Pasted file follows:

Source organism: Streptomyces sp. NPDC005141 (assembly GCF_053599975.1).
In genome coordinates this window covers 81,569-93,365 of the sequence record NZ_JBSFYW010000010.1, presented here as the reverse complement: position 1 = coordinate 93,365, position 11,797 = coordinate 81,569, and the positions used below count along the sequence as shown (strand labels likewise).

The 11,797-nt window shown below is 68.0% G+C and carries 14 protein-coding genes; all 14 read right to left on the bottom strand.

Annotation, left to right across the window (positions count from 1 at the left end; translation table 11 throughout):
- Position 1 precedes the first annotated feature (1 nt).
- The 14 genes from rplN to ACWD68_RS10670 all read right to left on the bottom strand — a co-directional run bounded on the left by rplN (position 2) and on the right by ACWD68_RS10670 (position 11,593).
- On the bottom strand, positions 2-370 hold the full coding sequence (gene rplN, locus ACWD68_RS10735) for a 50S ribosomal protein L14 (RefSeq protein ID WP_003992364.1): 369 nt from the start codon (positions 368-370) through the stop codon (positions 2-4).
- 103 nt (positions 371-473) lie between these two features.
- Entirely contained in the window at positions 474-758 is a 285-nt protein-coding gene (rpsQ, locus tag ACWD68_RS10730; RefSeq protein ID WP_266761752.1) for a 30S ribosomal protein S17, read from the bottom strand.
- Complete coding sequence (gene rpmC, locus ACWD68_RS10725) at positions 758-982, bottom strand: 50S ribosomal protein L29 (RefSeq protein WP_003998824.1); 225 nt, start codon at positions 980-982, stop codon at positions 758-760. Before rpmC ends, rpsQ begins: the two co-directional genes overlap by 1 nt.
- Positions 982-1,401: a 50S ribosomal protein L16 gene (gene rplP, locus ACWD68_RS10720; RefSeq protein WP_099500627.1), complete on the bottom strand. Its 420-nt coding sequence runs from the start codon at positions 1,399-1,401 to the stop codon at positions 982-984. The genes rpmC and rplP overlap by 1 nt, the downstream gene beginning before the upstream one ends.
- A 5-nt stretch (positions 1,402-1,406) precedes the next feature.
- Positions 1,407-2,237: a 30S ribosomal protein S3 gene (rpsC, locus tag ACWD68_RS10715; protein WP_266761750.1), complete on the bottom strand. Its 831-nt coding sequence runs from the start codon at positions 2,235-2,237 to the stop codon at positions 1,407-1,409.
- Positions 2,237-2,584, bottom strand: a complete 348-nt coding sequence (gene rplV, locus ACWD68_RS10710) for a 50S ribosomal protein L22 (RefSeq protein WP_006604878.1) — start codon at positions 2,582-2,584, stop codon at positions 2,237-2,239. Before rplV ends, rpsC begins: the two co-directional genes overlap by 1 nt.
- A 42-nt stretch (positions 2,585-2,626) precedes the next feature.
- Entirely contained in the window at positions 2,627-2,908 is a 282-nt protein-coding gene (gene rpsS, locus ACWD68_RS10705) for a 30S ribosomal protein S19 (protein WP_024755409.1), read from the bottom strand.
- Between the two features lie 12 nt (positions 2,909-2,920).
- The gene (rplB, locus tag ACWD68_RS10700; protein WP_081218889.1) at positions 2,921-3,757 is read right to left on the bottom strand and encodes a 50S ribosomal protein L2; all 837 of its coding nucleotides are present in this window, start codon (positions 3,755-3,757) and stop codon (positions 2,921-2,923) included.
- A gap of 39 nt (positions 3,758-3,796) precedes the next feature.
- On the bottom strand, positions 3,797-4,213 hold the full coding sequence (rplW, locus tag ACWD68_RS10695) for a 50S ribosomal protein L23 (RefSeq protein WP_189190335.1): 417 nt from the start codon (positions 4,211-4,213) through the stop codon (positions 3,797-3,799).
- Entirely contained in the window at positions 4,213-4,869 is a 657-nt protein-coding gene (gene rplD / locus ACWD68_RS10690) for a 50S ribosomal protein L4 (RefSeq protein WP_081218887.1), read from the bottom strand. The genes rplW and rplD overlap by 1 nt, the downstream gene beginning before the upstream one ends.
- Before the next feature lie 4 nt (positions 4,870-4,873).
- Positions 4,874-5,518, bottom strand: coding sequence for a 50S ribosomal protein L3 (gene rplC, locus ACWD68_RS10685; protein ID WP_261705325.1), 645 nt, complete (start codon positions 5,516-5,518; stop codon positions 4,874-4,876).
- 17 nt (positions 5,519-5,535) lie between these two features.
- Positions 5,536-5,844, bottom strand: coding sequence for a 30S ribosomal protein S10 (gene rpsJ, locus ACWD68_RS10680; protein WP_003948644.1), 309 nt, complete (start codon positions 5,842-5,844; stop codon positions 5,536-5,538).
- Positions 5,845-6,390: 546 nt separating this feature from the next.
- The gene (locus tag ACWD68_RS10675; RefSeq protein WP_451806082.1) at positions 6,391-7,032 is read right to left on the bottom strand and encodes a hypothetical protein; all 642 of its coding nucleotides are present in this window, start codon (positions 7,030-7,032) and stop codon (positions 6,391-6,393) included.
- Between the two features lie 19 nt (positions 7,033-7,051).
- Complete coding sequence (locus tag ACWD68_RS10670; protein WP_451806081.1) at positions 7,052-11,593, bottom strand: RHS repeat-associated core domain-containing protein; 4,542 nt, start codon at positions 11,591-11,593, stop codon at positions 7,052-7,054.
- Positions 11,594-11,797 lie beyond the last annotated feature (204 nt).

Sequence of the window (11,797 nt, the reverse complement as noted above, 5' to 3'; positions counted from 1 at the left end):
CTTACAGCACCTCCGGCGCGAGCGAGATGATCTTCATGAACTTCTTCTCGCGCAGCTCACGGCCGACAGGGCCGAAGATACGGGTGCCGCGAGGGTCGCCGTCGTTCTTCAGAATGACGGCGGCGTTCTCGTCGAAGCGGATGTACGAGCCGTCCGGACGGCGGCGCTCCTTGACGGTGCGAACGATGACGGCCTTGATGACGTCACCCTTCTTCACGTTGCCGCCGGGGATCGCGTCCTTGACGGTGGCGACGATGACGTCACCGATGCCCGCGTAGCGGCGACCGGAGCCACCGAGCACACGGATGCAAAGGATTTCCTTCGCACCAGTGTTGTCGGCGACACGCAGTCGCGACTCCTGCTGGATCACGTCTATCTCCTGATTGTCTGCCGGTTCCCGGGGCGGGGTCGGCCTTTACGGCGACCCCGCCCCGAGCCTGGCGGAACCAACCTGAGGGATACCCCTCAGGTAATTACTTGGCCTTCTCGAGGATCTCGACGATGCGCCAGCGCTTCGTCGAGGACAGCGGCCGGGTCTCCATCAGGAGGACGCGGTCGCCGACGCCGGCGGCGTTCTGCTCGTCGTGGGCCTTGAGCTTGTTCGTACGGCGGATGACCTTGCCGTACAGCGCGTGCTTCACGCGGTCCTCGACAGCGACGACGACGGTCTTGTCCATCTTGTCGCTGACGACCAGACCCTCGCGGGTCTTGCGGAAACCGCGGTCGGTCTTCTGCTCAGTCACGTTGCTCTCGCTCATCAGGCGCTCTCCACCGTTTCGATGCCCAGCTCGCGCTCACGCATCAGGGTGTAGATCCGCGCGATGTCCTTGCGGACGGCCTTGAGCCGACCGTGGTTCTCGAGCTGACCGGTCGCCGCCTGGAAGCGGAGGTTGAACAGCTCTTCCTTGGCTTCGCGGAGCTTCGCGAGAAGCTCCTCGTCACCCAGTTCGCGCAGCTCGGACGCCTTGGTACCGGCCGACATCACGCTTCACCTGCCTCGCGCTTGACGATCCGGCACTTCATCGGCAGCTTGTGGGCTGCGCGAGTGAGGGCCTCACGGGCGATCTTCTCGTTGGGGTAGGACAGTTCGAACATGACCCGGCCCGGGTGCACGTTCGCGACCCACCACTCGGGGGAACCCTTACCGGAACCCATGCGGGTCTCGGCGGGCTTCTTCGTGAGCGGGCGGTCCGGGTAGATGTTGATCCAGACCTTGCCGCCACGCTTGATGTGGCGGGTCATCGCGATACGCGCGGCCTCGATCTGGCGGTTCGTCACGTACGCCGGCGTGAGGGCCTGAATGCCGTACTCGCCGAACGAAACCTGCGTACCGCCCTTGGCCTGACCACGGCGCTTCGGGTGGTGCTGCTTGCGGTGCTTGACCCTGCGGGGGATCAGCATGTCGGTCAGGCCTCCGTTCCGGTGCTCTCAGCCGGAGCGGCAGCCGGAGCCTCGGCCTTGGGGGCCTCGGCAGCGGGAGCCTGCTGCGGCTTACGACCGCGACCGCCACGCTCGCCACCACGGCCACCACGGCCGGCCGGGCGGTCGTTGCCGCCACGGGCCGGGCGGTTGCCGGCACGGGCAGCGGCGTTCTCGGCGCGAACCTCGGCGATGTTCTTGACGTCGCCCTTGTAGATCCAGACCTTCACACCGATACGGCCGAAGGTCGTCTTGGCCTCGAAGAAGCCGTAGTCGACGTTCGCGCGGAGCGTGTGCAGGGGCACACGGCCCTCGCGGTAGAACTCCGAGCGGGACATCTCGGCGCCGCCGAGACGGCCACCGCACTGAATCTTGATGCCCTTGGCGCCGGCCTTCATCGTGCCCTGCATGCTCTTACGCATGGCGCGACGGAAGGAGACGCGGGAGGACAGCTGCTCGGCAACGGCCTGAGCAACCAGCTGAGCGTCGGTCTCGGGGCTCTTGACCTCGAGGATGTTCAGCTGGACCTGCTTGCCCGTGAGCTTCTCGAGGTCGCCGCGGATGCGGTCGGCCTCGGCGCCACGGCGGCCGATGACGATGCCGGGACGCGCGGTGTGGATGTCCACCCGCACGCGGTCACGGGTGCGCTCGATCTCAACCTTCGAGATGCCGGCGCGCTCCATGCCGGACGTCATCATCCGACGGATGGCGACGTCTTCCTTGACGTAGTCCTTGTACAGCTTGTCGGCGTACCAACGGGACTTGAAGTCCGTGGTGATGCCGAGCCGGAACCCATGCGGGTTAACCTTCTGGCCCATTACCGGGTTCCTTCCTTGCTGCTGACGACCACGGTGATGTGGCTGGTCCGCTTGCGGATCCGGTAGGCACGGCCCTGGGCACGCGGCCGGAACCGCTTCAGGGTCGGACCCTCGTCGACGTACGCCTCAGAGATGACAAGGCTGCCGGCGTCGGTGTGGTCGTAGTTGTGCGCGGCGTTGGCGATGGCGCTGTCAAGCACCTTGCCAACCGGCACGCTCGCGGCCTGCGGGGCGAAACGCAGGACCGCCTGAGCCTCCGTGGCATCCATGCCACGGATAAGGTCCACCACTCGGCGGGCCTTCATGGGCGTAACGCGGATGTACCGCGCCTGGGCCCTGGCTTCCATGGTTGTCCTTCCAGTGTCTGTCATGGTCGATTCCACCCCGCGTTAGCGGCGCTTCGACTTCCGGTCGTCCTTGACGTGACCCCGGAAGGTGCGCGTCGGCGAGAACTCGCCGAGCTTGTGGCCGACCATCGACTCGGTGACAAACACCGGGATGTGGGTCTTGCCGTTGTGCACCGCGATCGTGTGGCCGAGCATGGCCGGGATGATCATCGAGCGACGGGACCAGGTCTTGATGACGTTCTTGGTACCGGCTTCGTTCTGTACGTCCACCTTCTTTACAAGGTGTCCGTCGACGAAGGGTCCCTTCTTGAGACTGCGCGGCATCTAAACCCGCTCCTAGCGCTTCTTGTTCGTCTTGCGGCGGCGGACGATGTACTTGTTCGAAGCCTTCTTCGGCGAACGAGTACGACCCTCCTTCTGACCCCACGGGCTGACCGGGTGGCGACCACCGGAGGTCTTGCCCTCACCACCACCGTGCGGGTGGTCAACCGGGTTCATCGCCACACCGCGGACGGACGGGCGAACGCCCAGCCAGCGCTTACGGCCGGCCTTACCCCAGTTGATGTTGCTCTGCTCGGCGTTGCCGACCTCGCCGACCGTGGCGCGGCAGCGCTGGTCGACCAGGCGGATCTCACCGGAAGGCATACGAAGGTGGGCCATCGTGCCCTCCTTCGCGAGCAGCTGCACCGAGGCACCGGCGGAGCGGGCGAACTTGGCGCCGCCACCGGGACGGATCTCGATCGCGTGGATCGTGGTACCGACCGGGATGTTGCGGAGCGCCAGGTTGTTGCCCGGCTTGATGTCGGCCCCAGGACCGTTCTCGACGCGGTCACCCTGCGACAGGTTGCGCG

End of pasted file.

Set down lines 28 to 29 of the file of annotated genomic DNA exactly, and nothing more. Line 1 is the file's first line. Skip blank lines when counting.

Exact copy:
- Between the two features lie 19 nt (positions 7,033-7,051).
- Complete coding sequence (locus tag ACWD68_RS10670; protein WP_451806081.1) at positions 7,052-11,593, bottom strand: RHS repeat-associated core domain-containing protein; 4,542 nt, start codon at positions 11,591-11,593, stop codon at positions 7,052-7,054.